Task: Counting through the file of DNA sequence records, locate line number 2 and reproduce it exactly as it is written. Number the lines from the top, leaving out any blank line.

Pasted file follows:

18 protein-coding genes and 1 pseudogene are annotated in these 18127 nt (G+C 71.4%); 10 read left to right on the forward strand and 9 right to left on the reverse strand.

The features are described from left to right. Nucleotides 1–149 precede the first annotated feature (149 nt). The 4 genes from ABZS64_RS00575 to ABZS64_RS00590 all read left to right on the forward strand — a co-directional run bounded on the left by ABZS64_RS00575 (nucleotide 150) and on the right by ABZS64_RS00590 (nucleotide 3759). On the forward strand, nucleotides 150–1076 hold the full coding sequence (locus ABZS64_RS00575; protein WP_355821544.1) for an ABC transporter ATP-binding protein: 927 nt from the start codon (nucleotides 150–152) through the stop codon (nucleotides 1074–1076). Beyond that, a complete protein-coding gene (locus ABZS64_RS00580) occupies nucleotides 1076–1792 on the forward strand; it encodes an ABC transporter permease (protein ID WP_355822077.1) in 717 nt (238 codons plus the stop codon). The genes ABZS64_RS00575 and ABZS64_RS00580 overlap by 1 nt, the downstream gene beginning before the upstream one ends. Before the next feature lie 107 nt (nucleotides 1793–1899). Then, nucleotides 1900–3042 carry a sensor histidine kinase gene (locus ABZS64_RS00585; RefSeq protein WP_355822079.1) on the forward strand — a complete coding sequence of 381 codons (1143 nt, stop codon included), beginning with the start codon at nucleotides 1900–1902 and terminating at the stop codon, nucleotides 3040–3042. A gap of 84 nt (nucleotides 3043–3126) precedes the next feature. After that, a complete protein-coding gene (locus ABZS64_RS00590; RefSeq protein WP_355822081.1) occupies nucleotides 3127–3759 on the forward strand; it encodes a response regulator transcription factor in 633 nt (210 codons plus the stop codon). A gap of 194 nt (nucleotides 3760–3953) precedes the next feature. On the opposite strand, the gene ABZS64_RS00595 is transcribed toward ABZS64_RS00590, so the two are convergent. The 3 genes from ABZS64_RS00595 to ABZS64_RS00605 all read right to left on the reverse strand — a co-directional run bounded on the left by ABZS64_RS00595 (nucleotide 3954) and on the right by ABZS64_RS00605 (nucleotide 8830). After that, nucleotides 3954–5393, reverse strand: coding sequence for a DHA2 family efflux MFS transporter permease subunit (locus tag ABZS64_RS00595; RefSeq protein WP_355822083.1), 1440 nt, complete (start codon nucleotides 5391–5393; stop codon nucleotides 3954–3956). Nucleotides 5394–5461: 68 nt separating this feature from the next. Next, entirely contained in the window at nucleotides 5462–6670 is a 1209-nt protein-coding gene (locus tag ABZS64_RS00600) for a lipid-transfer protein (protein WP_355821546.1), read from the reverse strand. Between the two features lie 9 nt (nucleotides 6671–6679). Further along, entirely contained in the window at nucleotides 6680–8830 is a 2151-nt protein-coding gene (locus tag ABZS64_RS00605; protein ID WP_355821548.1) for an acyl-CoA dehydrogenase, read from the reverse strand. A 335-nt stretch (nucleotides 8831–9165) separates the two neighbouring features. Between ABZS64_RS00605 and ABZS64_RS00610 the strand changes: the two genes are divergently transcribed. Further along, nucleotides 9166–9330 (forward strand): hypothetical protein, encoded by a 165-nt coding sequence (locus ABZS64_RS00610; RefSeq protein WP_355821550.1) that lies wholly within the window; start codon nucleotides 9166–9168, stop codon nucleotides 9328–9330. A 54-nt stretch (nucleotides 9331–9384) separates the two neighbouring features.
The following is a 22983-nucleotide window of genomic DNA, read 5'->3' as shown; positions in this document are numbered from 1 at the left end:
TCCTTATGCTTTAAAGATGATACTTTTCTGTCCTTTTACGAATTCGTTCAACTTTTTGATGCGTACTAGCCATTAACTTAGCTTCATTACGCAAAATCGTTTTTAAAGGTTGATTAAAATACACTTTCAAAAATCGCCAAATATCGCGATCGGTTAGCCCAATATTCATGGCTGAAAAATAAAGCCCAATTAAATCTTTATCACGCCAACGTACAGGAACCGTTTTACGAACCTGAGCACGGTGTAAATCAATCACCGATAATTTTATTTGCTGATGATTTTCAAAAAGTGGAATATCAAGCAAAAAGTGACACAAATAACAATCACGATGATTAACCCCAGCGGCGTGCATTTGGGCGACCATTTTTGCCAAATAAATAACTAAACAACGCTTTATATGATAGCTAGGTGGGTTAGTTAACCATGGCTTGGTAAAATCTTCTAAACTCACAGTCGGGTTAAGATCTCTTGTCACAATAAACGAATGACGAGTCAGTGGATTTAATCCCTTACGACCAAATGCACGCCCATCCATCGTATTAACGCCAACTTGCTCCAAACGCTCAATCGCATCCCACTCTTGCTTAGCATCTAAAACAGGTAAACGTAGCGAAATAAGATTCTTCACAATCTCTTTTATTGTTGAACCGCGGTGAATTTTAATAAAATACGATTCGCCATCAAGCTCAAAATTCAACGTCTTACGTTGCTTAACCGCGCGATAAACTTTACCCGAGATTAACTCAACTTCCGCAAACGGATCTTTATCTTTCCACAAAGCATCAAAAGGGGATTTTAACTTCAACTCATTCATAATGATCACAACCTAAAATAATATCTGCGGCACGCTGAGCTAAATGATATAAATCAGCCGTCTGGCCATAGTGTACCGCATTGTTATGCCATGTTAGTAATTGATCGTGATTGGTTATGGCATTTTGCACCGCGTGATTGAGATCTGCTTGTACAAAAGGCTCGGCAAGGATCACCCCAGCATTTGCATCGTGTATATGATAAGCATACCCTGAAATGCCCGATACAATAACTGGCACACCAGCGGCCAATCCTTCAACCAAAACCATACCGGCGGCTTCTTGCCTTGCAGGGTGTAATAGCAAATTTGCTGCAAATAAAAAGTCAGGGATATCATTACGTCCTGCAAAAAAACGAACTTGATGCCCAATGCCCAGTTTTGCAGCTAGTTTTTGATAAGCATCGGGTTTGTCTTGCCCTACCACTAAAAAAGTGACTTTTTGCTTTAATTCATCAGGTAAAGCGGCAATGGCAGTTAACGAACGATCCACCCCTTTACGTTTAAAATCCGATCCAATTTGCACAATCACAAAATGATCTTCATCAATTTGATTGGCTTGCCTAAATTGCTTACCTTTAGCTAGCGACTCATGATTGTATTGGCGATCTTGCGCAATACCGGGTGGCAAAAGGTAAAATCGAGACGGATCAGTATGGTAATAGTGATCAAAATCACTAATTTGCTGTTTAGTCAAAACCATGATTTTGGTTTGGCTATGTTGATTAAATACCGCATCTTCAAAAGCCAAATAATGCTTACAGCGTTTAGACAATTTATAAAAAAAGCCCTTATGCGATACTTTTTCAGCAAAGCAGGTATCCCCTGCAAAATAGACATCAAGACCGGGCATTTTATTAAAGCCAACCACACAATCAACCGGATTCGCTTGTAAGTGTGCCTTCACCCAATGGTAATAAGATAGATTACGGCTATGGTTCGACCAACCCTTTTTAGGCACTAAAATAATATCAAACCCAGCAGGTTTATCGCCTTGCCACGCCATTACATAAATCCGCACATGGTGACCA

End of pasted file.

The features are described from left to right. Nucleotides 1–149 precede the first annotated feature (149 nt). The 4 genes from ABZS64_RS00575 to ABZS64_RS00590 all read left to right on the forward strand — a co-directional run bounded on the left by ABZS64_RS00575 (nucleotide 150) and on the right by ABZS64_RS00590 (nucleotide 3759). On the forward strand, nucleotides 150–1076 hold the full coding sequence (locus ABZS64_RS00575; protein WP_355821544.1) for an ABC transporter ATP-binding protein: 927 nt from the start codon (nucleotides 150–152) through the stop codon (nucleotides 1074–1076). Beyond that, a complete protein-coding gene (locus ABZS64_RS00580) occupies nucleotides 1076–1792 on the forward strand; it encodes an ABC transporter permease (protein ID WP_355822077.1) in 717 nt (238 codons plus the stop codon). The genes ABZS64_RS00575 and ABZS64_RS00580 overlap by 1 nt, the downstream gene beginning before the upstream one ends. Before the next feature lie 107 nt (nucleotides 1793–1899). Then, nucleotides 1900–3042 carry a sensor histidine kinase gene (locus ABZS64_RS00585; RefSeq protein WP_355822079.1) on the forward strand — a complete coding sequence of 381 codons (1143 nt, stop codon included), beginning with the start codon at nucleotides 1900–1902 and terminating at the stop codon, nucleotides 3040–3042. A gap of 84 nt (nucleotides 3043–3126) precedes the next feature. After that, a complete protein-coding gene (locus ABZS64_RS00590; RefSeq protein WP_355822081.1) occupies nucleotides 3127–3759 on the forward strand; it encodes a response regulator transcription factor in 633 nt (210 codons plus the stop codon). A gap of 194 nt (nucleotides 3760–3953) precedes the next feature. On the opposite strand, the gene ABZS64_RS00595 is transcribed toward ABZS64_RS00590, so the two are convergent. The 3 genes from ABZS64_RS00595 to ABZS64_RS00605 all read right to left on the reverse strand — a co-directional run bounded on the left by ABZS64_RS00595 (nucleotide 3954) and on the right by ABZS64_RS00605 (nucleotide 8830). After that, nucleotides 3954–5393, reverse strand: coding sequence for a DHA2 family efflux MFS transporter permease subunit (locus tag ABZS64_RS00595; RefSeq protein WP_355822083.1), 1440 nt, complete (start codon nucleotides 5391–5393; stop codon nucleotides 3954–3956). Nucleotides 5394–5461: 68 nt separating this feature from the next. Next, entirely contained in the window at nucleotides 5462–6670 is a 1209-nt protein-coding gene (locus tag ABZS64_RS00600) for a lipid-transfer protein (protein WP_355821546.1), read from the reverse strand. Between the two features lie 9 nt (nucleotides 6671–6679). Further along, entirely contained in the window at nucleotides 6680–8830 is a 2151-nt protein-coding gene (locus tag ABZS64_RS00605; protein ID WP_355821548.1) for an acyl-CoA dehydrogenase, read from the reverse strand. A 335-nt stretch (nucleotides 8831–9165) separates the two neighbouring features. Between ABZS64_RS00605 and ABZS64_RS00610 the strand changes: the two genes are divergently transcribed. Further along, nucleotides 9166–9330 (forward strand): hypothetical protein, encoded by a 165-nt coding sequence (locus ABZS64_RS00610; RefSeq protein WP_355821550.1) that lies wholly within the window; start codon nucleotides 9166–9168, stop codon nucleotides 9328–9330. A 54-nt stretch (nucleotides 9331–9384) separates the two neighbouring features.